Seth Rogen and Harvard Lampoon’s Alexis Wilkinson Talk Politics and Humor
They say it’s hard work to be a politician. But, as noted by Seth Rogen, it might be even harder to make fun of a politician.
The actor’s latest movie, The Interview, co-starring the peanut butter to Rogen’s jelly, James Franco, follows a delusional journalist and his hooligan producer who go to North Korea together to kill Kim Jong Un. Rogen is understandably one of the most LOL-inducing guys in Hollywood right now, and at Harvard’s Kennedy School on Tuesday night, he sat down with The Daily Show co-creator Lizz Winstead to discuss comedy’s role in current events, politics, and satire.
Leading the discussion was Harvard Lampoon president Alexis Wilkinson, a comedy superstar in-the-making who is already earning some serious cred in publications like TIME, Cosmo, New York, and yours truly. Later joining the discussion was Rogen’s longtime friend and director, Evan Goldberg.
With his boat shoes and newsboy cap, Rogen is a likable guy in an unpretentious way that most comedians are not. He made an off-handed joke about blind dating being like Tinder, but “with humans.” He laughed generously at a quip about marijuana. Winstead, who resembles a normal, less hysterical version of Reba McIntyre, was on point with her discussion of gender roles in comedic movies.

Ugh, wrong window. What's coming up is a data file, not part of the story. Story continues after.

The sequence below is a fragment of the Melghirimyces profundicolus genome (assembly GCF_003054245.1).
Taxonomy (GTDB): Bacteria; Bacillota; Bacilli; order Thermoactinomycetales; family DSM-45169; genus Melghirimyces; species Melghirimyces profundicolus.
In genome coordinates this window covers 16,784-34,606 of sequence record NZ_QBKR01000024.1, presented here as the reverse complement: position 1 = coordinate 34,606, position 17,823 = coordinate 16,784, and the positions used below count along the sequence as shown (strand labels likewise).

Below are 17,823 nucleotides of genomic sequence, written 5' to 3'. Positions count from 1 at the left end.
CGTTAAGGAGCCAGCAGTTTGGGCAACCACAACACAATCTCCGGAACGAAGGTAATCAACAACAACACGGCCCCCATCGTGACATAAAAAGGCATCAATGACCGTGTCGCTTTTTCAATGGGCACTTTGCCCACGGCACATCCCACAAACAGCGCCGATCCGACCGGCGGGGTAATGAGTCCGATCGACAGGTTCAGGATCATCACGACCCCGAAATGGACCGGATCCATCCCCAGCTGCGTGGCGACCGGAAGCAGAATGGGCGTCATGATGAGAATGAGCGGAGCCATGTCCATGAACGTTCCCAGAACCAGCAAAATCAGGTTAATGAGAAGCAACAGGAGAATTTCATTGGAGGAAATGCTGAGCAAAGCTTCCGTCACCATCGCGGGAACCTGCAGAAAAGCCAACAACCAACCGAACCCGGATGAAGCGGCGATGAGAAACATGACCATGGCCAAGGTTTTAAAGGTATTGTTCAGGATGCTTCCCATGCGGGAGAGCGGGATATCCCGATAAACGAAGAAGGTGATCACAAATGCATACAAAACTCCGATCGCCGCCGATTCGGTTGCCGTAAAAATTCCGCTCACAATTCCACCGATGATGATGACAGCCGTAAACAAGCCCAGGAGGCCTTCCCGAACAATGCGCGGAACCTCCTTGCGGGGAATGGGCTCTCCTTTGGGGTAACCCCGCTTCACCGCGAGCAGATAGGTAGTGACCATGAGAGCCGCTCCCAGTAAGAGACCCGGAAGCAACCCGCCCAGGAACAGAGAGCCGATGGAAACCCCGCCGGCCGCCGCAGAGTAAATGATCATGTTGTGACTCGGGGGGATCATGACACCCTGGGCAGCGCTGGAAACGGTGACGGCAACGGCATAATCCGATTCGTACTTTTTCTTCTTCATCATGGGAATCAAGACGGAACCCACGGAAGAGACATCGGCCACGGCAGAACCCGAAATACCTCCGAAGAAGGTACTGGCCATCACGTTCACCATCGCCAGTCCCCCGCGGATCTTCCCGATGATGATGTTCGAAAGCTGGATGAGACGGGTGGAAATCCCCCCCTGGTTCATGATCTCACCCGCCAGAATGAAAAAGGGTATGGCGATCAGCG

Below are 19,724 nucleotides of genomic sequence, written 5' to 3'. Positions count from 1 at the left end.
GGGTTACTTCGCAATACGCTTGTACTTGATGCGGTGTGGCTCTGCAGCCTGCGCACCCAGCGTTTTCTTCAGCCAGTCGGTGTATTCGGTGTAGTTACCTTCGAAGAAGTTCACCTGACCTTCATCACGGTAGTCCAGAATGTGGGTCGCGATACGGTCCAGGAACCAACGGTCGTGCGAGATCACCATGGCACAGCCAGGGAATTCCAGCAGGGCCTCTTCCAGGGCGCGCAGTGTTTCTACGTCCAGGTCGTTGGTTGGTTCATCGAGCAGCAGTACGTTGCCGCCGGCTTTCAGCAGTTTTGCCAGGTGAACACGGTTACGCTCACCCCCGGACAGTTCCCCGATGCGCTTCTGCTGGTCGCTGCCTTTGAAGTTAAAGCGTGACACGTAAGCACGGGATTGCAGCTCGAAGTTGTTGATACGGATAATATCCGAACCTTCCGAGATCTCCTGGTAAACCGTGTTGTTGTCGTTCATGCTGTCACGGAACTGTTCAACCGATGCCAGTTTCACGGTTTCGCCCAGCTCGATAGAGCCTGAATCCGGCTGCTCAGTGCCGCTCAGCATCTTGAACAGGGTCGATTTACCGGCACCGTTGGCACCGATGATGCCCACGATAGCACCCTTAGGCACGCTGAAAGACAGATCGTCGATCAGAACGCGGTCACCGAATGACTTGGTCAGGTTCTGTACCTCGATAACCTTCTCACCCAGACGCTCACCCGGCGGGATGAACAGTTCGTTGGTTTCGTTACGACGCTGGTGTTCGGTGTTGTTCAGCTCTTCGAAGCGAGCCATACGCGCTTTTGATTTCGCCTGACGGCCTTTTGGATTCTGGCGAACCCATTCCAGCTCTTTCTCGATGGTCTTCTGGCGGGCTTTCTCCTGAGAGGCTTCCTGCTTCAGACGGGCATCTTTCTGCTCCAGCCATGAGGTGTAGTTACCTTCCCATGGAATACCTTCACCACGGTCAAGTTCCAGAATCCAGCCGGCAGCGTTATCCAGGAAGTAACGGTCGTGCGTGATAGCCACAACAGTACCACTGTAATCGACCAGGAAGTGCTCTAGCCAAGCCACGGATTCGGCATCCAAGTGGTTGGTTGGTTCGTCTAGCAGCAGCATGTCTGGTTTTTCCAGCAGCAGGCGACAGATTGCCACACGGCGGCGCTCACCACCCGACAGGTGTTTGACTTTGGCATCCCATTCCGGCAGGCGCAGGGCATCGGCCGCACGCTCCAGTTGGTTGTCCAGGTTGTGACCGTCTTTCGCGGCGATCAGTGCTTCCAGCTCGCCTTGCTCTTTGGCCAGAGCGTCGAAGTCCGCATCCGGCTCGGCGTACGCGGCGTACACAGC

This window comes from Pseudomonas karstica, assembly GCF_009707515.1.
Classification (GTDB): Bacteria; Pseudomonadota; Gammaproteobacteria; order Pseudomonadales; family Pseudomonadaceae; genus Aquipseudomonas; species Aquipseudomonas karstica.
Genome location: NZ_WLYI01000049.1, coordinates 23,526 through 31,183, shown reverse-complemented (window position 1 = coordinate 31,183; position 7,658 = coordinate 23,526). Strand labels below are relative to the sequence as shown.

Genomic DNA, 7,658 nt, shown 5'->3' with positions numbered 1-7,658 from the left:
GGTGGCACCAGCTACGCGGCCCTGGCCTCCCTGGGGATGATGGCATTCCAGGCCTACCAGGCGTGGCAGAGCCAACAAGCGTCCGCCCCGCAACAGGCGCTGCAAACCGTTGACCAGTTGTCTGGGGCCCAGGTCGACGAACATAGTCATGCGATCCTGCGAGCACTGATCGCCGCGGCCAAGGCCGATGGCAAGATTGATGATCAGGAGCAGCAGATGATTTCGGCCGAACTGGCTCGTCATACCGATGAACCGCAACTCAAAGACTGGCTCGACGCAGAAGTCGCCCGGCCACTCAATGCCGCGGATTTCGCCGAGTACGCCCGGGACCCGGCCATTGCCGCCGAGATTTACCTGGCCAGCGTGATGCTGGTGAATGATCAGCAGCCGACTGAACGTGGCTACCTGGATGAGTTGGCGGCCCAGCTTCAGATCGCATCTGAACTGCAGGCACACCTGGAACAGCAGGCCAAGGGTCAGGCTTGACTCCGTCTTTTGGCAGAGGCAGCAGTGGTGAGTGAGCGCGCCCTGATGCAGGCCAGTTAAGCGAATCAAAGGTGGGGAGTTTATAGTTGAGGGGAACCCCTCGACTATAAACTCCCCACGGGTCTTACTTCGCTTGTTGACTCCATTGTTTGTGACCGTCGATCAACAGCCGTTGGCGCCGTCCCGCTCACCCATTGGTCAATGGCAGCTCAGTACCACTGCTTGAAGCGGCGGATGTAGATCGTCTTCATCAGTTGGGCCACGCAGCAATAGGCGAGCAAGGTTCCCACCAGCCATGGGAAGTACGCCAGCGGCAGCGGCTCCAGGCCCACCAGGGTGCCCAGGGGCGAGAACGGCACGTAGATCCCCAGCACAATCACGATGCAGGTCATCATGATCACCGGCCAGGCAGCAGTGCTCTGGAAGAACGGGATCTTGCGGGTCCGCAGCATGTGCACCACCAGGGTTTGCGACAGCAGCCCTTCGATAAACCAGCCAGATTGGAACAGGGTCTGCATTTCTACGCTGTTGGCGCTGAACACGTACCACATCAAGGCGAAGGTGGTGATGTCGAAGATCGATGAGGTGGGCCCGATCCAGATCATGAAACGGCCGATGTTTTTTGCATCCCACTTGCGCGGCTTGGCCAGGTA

“If you have a life where you don’t have women all over it, then you don’t create movies from the perspective of a woman,” she said. “Women running studios—how many people are doing that? A fallacy exists still where people say, oh there’re women’s comedies and there are men’s comedies.”
Perhaps one of the best takeaways from the panel was their ongoing discussion on what material crosses the line between humorous and offensive. Between Winstead, Rogen, and Goldberg, they circled the concept more than once without finding a clear answer. Wilkinson asked if satire might have a “social responsibility when it comes to joke-telling.”
Winstead said, “It is not satire’s role to solve problems, it is satire’s role to expose problems.”
Rogen, who explained the process of multiple screenings before landing on the final cuts of a film, said he tries to be sensitive. “But I personally don’t feel like there’s some politically correct squad that is trying to prevent from doing my job in the best way possible. If anything, I’m shocked with what I’m able to get away with.”
True, considering his next movie laughs at the possibility of killing Kim Jong Un.
“We have to go too far on set to make sure we’ve gone far enough. We can always tone it back,” Goldberg said.
Winstead added, “The line is ever changing and that really depends on who you’re developing your material for, what that means. When we talk about something that’s offensive, should we not talk about religion? Should we not talk about abortion? Should we not talk about [taking out] a world leader?”
Of course, The Interview will be the next movie on Rogen’s resume that’ll sit right on that ambiguous line. North Korea did, after all, condemn the film as “act of war” and allegedly hacked Sony Pictures as retaliation. Is it crazy?
“I would hope they’d have better things to do,” Rogen said.